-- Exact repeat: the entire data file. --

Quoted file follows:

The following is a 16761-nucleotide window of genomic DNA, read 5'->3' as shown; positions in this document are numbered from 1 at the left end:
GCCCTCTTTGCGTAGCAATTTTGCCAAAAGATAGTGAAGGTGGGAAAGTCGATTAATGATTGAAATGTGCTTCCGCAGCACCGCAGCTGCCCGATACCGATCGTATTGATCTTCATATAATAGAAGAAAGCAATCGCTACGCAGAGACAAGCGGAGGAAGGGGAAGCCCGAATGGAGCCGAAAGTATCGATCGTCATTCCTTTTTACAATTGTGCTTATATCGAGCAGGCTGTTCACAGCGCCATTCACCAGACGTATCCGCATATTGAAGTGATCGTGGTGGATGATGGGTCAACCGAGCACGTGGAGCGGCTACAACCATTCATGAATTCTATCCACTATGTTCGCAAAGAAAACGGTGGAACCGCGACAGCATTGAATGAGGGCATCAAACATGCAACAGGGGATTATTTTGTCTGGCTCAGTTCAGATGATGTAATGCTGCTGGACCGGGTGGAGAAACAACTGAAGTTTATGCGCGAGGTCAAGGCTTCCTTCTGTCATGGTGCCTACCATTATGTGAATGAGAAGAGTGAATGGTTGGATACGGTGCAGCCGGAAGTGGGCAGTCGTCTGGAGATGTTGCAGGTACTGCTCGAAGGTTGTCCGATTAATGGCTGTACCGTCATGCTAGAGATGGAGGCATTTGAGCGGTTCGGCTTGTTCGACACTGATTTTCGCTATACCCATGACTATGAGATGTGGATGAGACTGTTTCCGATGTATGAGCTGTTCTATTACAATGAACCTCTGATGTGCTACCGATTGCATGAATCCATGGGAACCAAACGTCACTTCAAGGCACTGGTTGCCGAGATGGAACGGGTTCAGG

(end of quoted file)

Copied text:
The following is a 16761-nucleotide window of genomic DNA, read 5'->3' as shown; positions in this document are numbered from 1 at the left end:
GCCCTCTTTGCGTAGCAATTTTGCCAAAAGATAGTGAAGGTGGGAAAGTCGATTAATGATTGAAATGTGCTTCCGCAGCACCGCAGCTGCCCGATACCGATCGTATTGATCTTCATATAATAGAAGAAAGCAATCGCTACGCAGAGACAAGCGGAGGAAGGGGAAGCCCGAATGGAGCCGAAAGTATCGATCGTCATTCCTTTTTACAATTGTGCTTATATCGAGCAGGCTGTTCACAGCGCCATTCACCAGACGTATCCGCATATTGAAGTGATCGTGGTGGATGATGGGTCAACCGAGCACGTGGAGCGGCTACAACCATTCATGAATTCTATCCACTATGTTCGCAAAGAAAACGGTGGAACCGCGACAGCATTGAATGAGGGCATCAAACATGCAACAGGGGATTATTTTGTCTGGCTCAGTTCAGATGATGTAATGCTGCTGGACCGGGTGGAGAAACAACTGAAGTTTATGCGCGAGGTCAAGGCTTCCTTCTGTCATGGTGCCTACCATTATGTGAATGAGAAGAGTGAATGGTTGGATACGGTGCAGCCGGAAGTGGGCAGTCGTCTGGAGATGTTGCAGGTACTGCTCGAAGGTTGTCCGATTAATGGCTGTACCGTCATGCTAGAGATGGAGGCATTTGAGCGGTTCGGCTTGTTCGACACTGATTTTCGCTATACCCATGACTATGAGATGTGGATGAGACTGTTTCCGATGTATGAGCTGTTCTATTACAATGAACCTCTGATGTGCTACCGATTGCATGAATCCATGGGAACCAAACGTCACTTCAAGGCACTGGTTGCCGAGATGGAACGGGTTCAGG